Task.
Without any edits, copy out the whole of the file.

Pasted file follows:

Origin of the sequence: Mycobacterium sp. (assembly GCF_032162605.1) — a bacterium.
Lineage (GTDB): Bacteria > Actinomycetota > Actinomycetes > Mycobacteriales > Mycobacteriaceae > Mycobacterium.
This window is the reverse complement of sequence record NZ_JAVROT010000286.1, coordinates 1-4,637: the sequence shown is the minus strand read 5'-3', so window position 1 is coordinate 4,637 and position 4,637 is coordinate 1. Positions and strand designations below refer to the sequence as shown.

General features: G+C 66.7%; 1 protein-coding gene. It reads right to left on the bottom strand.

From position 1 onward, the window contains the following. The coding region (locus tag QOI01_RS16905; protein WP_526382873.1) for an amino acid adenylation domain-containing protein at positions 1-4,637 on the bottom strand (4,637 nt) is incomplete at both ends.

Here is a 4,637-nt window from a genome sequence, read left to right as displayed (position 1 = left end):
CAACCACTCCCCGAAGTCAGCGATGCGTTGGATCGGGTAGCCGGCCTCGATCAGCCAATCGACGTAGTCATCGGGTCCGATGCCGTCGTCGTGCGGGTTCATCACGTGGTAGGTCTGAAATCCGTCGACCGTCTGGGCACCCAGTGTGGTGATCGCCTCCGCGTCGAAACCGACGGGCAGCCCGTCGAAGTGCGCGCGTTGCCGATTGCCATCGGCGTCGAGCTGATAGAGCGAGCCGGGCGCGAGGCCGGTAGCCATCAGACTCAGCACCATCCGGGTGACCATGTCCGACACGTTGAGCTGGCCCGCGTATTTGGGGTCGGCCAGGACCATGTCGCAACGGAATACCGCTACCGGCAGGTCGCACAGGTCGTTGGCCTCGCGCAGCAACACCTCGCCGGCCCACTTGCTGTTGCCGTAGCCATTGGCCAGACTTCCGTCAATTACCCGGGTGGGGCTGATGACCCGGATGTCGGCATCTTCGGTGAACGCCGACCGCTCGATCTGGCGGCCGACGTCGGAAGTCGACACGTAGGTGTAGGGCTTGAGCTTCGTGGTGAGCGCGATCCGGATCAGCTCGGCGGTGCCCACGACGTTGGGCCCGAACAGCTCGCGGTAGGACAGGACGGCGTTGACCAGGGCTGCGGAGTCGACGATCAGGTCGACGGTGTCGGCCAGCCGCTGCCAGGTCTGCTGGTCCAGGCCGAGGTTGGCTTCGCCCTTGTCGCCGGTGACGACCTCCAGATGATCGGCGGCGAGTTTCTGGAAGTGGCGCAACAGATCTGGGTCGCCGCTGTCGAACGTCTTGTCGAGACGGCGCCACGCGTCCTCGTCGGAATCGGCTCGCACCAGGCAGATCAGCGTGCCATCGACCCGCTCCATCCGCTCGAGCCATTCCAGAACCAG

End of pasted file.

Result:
Origin of the sequence: Mycobacterium sp. (assembly GCF_032162605.1) — a bacterium.
Lineage (GTDB): Bacteria > Actinomycetota > Actinomycetes > Mycobacteriales > Mycobacteriaceae > Mycobacterium.
This window is the reverse complement of sequence record NZ_JAVROT010000286.1, coordinates 1-4,637: the sequence shown is the minus strand read 5'-3', so window position 1 is coordinate 4,637 and position 4,637 is coordinate 1. Positions and strand designations below refer to the sequence as shown.

General features: G+C 66.7%; 1 protein-coding gene. It reads right to left on the bottom strand.

From position 1 onward, the window contains the following. The coding region (locus tag QOI01_RS16905; protein WP_526382873.1) for an amino acid adenylation domain-containing protein at positions 1-4,637 on the bottom strand (4,637 nt) is incomplete at both ends.

Here is a 4,637-nt window from a genome sequence, read left to right as displayed (position 1 = left end):
CAACCACTCCCCGAAGTCAGCGATGCGTTGGATCGGGTAGCCGGCCTCGATCAGCCAATCGACGTAGTCATCGGGTCCGATGCCGTCGTCGTGCGGGTTCATCACGTGGTAGGTCTGAAATCCGTCGACCGTCTGGGCACCCAGTGTGGTGATCGCCTCCGCGTCGAAACCGACGGGCAGCCCGTCGAAGTGCGCGCGTTGCCGATTGCCATCGGCGTCGAGCTGATAGAGCGAGCCGGGCGCGAGGCCGGTAGCCATCAGACTCAGCACCATCCGGGTGACCATGTCCGACACGTTGAGCTGGCCCGCGTATTTGGGGTCGGCCAGGACCATGTCGCAACGGAATACCGCTACCGGCAGGTCGCACAGGTCGTTGGCCTCGCGCAGCAACACCTCGCCGGCCCACTTGCTGTTGCCGTAGCCATTGGCCAGACTTCCGTCAATTACCCGGGTGGGGCTGATGACCCGGATGTCGGCATCTTCGGTGAACGCCGACCGCTCGATCTGGCGGCCGACGTCGGAAGTCGACACGTAGGTGTAGGGCTTGAGCTTCGTGGTGAGCGCGATCCGGATCAGCTCGGCGGTGCCCACGACGTTGGGCCCGAACAGCTCGCGGTAGGACAGGACGGCGTTGACCAGGGCTGCGGAGTCGACGATCAGGTCGACGGTGTCGGCCAGCCGCTGCCAGGTCTGCTGGTCCAGGCCGAGGTTGGCTTCGCCCTTGTCGCCGGTGACGACCTCCAGATGATCGGCGGCGAGTTTCTGGAAGTGGCGCAACAGATCTGGGTCGCCGCTGTCGAACGTCTTGTCGAGACGGCGCCACGCGTCCTCGTCGGAATCGGCTCGCACCAGGCAGATCAGCGTGCCATCGACCCGCTCCATCCGCTCGAGCCATTCCAGAACCAG